Presentation remains the missing link
Dave Hadfield, who watched four out of the six games in the opening round of Super League, assesses the impact of a whole new oval ball game
Dave Hadfield was a schoolboy convert to rugby league, the game which, one way or another, has dominated his life ever since. After working for newspapers in Shropshire and Blackpool (where he covered the fortunes of Blackpool Borough) he travelled the world, working mainly in Hong Kong and Sydney. He became The Independent's rugby league man in 1990 and has written five books on the game and broadcast extensively for Sky and the BBC. Dave played his last game at the age of 53 and would have set up a try if anyone could have been bothered supporting his break. When not writing about the sport, he now limits himself to a bit of tick and pass with his local club, the Bolton Mets. Family includes supporters - of varying degrees of dedication - of Salford, Wigan, Sheffield Eagles and St George Illawarra.
Tuesday 02 April 1996
Whatever else they might achieve in this and subsequent summer seasons, they got the Stones Super League away to a start that ensured that the first weekend of the new competition would go down as a success.
The fact that both sides won - and that Paris did so before a crowd of nearly 18,000 - undermined some of the prevailing prejudices against the new shape of the sport. They showed that whatever might be wrong with Super League as a concept, it is not the inclusion of London and Paris.
The atmosphere at the Stade Charlety on Friday night was different from that at any game I have seen in France. The crowd was younger, more cosmopolitan, infinitely more sustained in its enthusiasm.
Agreed, more than half that crowd had got in by applying for, rather than paying for, tickets. But that is beside the point; the key was to get them there. The attendance at Halifax on the Saturday night was less encouraging, but London's victory was another unexpected bonus. Teams from the two capital cities which are capable of winning matches against opposition as competent as Sheffield Eagles and Halifax would be a genuinely new and exciting element in the game and many will be willing them to continue their good work.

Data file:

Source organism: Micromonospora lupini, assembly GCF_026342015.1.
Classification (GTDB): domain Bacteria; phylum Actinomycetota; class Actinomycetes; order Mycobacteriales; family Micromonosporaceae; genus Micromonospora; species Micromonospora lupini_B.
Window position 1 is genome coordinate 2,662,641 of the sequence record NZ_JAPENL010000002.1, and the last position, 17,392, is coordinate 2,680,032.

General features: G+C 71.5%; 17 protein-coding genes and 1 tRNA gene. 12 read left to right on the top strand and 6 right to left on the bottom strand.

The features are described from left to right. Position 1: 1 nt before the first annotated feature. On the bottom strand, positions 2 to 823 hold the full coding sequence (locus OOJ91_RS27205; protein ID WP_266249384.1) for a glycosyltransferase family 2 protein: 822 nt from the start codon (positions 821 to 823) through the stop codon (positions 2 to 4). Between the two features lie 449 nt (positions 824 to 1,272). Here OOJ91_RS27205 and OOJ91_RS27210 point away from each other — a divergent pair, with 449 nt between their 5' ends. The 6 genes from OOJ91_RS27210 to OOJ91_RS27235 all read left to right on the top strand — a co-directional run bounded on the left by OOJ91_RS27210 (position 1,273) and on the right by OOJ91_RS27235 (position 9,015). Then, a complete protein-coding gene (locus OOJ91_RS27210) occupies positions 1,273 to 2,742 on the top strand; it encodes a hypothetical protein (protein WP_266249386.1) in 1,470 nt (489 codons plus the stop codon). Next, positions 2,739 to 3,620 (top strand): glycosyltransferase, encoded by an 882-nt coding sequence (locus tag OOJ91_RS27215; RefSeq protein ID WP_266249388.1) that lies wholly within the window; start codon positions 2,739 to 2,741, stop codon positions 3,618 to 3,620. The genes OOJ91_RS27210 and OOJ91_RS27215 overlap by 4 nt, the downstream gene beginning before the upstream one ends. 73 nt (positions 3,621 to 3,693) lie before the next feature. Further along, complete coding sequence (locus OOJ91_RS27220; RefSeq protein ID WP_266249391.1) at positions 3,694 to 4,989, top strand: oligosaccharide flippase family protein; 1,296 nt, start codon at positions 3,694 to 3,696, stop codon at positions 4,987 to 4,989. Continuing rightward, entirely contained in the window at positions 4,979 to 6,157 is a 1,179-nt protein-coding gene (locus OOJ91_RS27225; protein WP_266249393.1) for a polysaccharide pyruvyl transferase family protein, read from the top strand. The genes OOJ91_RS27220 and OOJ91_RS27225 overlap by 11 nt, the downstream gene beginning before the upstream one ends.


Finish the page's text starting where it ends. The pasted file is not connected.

Unfortunately, there was too much elsewhere that was all too familiar. There were two hopelessly uncompetitive sides - Oldham and Workington Town - incapable of making Wigan and St Helens raise a sweat. Those are the sort of non-contests that Super League is supposed to abolish. No sign of that on the first weekend.
There were mixed signals, as well, from the way in which clubs presented their games. Much emphasis has been put on the importance of pre-match entertainment, but the signs on a chilly March weekend were that nobody in the crowd cared very much about that aspect.
Even in Paris, the presence of "France's top rap band" attracted few into the stadium early. Many came in after the start of the main match, in fact.
Oldham had a Tina Turner lookalike - an admission of the derivative nature of much of the thinking, if ever there was one - Leeds and Halifax had sky-divers who failed to dive out of the sky. Where it was dark, there were fireworks; where it was light, there were balloons.
Leeds laid on the widest range of pre-match activities, but their build- up on the pitch was also the most embarrassing. The non-arrival of the parachutists, a depleted steel band and a compere whose sole function seemed to be to get up the collective nose made it a squirm-inducing launch.
Even the balloons were reluctant to leave the ground, and when the music and the pom-pom dancers burst into activity for a try that had already been disallowed the phrase "teething problems" no longer seemed adequate. The contrast with the spectacular way in which Auckland Warriors staged their first home match a year ago was total.
Leeds were also an example of how the mood of the first weekend often depended on factors that had nothing to do with Super League or summer rugby. Their spectators are on a downer at the moment, with a dismal Challenge Cup semi-final defeat still fresh in their minds, and they were not in the mood to be jollied along
At Odsal, on the other hand, a rare five-figure crowd was in the mood to be jollied along and a notoriously atmosphere-free ground had a different feel to it. But that was not because of the excellence or otherwise of the Muldoon Brothers' country and western. It was because Bradford are going to Wembley and suddenly seem a side worth watching. A wintry weekend was no test of the long-term viability of summer rugby. Perhaps the entertainment will stir the blood more when the weather is better.
For now, a weekend that may be remembered as the start of a bold, new future or the time when rugby league headed off down a cul-de-sac will be summed up for me by two contrasting images. At Headingley the pitch seemed to have responded to summer rugby by turning overnight into a desert. And at Odsal it snowed.
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